A database schema (pronounced skee-ma, /ˈski.mə/) of a database system is its structure described in a formal language supported by the database management system (DBMS) and refers to the organization of data to create a blueprint of how a database will be constructed (divided into database tables). The formal definition of database schema is a set of formulas (sentences) that specify integrity constraints imposed on the database. All constraints are expressible in the same language. A database can be seen in terms of logic as a structure in a realization of the database language. The states of a created conceptual schema are transformed into an explicit mapping, the database schema. This describes how real world entities are modeled in the database.
"A database schema specifies, based on the database administrator's knowledge of possible applications, the facts that can enter the database, or those of interest to the possible end-users." The notion of a database schema plays the same role as the notion of theory in predicate calculus. A model of this “theory” closely corresponds to a database, which can be seen at any instant of time as a mathematical object. Thus a schema can contain formulas representing integrity constraints specifically for an application and the constraints specifically for a type of database, all expressed in the same database language. In a relational database, the schema defines the tables, fields, relationships, views, indexes, packages, procedures, functions, queues, triggers, types, sequences, materialized views, synonyms, database links, directories, Java, XML schemas, and other elements.
Schemata are generally stored in a data dictionary. Although a schema is defined in text database language, the term is often used to refer to a graphical depiction of the database structure. In other words, schema is the structure of the database that defines the objects in the database.
Levels of database schema
- Conceptual schema, a map of concepts and their relationships.
- Logical schema, a map of entities and their attributes and relations
- Physical schema, a particular implementation of a logical schema
- Schema object, Oracle database object
Ideal requirements for schema integration
All information in the source data should be included in the database schema.
Each of the overlapping elements specified in the input mapping is also in a database schema relation.
Extended overlap preservation
Source-specific elements that are associated with a source’s overlapping elements are passed through to the database schema.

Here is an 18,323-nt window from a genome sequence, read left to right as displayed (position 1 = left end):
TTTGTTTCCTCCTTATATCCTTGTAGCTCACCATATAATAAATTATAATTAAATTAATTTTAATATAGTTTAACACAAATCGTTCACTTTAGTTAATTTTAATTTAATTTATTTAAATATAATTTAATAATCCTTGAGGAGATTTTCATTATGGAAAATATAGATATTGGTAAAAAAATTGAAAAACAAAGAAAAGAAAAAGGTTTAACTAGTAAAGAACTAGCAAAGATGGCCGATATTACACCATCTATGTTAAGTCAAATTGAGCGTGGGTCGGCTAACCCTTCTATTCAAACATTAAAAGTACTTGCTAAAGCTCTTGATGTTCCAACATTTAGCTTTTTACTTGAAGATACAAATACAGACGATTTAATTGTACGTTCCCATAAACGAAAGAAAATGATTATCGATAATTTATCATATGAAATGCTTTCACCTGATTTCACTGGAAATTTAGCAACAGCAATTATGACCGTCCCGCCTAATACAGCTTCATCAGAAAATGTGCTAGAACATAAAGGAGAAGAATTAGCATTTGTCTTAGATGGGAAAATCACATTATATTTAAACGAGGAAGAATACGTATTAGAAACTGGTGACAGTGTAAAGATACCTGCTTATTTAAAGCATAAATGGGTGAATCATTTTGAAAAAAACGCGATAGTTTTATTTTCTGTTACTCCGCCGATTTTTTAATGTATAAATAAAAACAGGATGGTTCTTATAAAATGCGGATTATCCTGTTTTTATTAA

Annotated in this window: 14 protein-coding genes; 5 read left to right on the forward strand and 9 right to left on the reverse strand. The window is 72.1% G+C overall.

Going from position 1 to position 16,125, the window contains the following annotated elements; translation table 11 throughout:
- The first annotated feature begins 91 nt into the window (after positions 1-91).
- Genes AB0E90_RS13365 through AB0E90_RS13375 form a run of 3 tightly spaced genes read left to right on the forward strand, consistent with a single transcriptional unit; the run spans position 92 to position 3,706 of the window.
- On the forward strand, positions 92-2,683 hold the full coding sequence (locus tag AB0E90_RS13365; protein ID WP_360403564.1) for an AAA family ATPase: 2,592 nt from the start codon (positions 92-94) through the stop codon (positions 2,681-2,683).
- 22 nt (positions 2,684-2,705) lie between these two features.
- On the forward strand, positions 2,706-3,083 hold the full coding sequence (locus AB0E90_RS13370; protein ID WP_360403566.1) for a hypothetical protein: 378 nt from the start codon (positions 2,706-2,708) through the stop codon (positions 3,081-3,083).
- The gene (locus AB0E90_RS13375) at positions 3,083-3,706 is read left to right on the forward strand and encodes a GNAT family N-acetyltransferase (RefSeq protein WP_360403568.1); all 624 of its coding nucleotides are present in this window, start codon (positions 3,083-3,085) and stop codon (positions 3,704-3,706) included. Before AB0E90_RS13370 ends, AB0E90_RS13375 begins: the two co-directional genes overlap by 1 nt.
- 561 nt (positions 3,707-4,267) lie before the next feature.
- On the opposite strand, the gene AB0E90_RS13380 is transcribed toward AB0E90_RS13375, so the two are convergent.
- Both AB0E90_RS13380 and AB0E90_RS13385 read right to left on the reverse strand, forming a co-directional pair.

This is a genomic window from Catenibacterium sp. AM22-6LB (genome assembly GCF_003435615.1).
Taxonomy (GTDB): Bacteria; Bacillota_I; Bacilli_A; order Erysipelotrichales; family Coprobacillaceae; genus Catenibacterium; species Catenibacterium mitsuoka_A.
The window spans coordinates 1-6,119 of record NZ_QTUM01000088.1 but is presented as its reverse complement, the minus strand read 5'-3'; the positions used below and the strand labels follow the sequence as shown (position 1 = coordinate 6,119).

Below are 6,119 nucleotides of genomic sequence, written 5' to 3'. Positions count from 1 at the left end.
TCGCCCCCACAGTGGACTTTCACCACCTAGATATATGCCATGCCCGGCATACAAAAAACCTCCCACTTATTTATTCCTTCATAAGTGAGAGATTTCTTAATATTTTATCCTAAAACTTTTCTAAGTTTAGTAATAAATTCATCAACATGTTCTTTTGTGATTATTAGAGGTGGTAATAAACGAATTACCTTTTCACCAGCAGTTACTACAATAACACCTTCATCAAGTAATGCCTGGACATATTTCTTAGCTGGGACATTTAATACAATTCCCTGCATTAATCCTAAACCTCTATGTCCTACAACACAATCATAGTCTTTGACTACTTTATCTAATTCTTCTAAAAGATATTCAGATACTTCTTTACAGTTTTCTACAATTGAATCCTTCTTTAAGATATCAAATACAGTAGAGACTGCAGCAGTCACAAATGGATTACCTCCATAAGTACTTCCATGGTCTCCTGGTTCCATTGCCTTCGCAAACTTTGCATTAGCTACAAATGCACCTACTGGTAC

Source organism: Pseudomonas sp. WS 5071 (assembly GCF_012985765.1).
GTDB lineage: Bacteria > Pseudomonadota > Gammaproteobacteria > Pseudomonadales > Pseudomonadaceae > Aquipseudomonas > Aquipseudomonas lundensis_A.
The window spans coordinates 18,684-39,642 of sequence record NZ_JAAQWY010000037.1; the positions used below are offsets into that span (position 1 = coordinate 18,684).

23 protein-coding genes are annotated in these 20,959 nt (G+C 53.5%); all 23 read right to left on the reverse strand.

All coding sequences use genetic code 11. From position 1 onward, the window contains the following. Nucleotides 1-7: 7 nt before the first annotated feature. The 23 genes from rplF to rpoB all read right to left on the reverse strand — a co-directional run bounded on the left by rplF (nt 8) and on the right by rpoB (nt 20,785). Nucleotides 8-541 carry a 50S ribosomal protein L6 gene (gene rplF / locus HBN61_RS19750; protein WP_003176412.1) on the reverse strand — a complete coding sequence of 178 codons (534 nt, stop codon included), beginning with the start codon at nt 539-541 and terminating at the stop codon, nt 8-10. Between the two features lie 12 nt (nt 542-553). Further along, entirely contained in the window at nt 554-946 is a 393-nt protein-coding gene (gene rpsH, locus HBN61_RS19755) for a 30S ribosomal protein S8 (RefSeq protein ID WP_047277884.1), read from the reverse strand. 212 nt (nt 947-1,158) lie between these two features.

Independent entities and relationships in the source data should not be grouped together in the same relation in the database schema. In particular, source specific schema elements should not be grouped with overlapping schema elements, if the grouping co-locates independent entities or relationships.
If any elements of the database schema are dropped then the database schema is not ideal.
These requirements influence the detailed structure of schemas that are produced. Certain applications will not require that all of these conditions are met, but these five requirements are the most ideal.
Example of two schema integrations
Example: Suppose we want a mediated (database) schema to integrate two travel databases, Go-travel and Ok-travel.
Go-travel has three relations:
Go-flight(f-num, time, meal)
Go-price(f-num, date, price)
The attribute f-num is the flight number and meal is a boolean. The other attributes are self-explanatory.
Ok-travel has just one relation:
Ok-flight(f-num, date, time, price, nonstop)
'nonstop' is a boolean.
The overlapping information in Ok-travel’s and Go-travel’s schemas could be represented in a mediated schema:
Flight(f-num, date, time, price)
- Core Architecture Data Model
- Data Definition Language
- Data Design
- Data dictionary
- Data model
- Data modeling
- Data mapping
- Database integrity
- entity-relationship model
- Knowledge Representation
- Object-Role Modeling
- Relational algebra
- Schema Matching
- Three schema approach
- ^ a b Rybinski, H. (1987). On First-Order-Logic Databases. ACM Transactions on Database Systems, 12( 3), 325-349.
- ^ Imielinski T., & Lipski W.(1982). A systematic approach to relational database theory. In Proceedings of the 1982 ACM SIGMOD international conference on Management of data (SIGMOD '82). ACM, New York, NY, USA, 8-14. DOI=10.1145/582353.582356 http://doi.acm.org/10.1145/582353.582356
- ^ a b c d e f Pottinger P., & Berstein P.(2008). Schema merging and mapping creation for relational sources. In Proceedings of the 11th international conference on Extending database technology: Advances in database technology (EDBT '08). ACM, New York, NY, USA, 73-84. DOI=10.1145/1353343.1353357 http://doi.acm.org/10.1145/1353343.1353357
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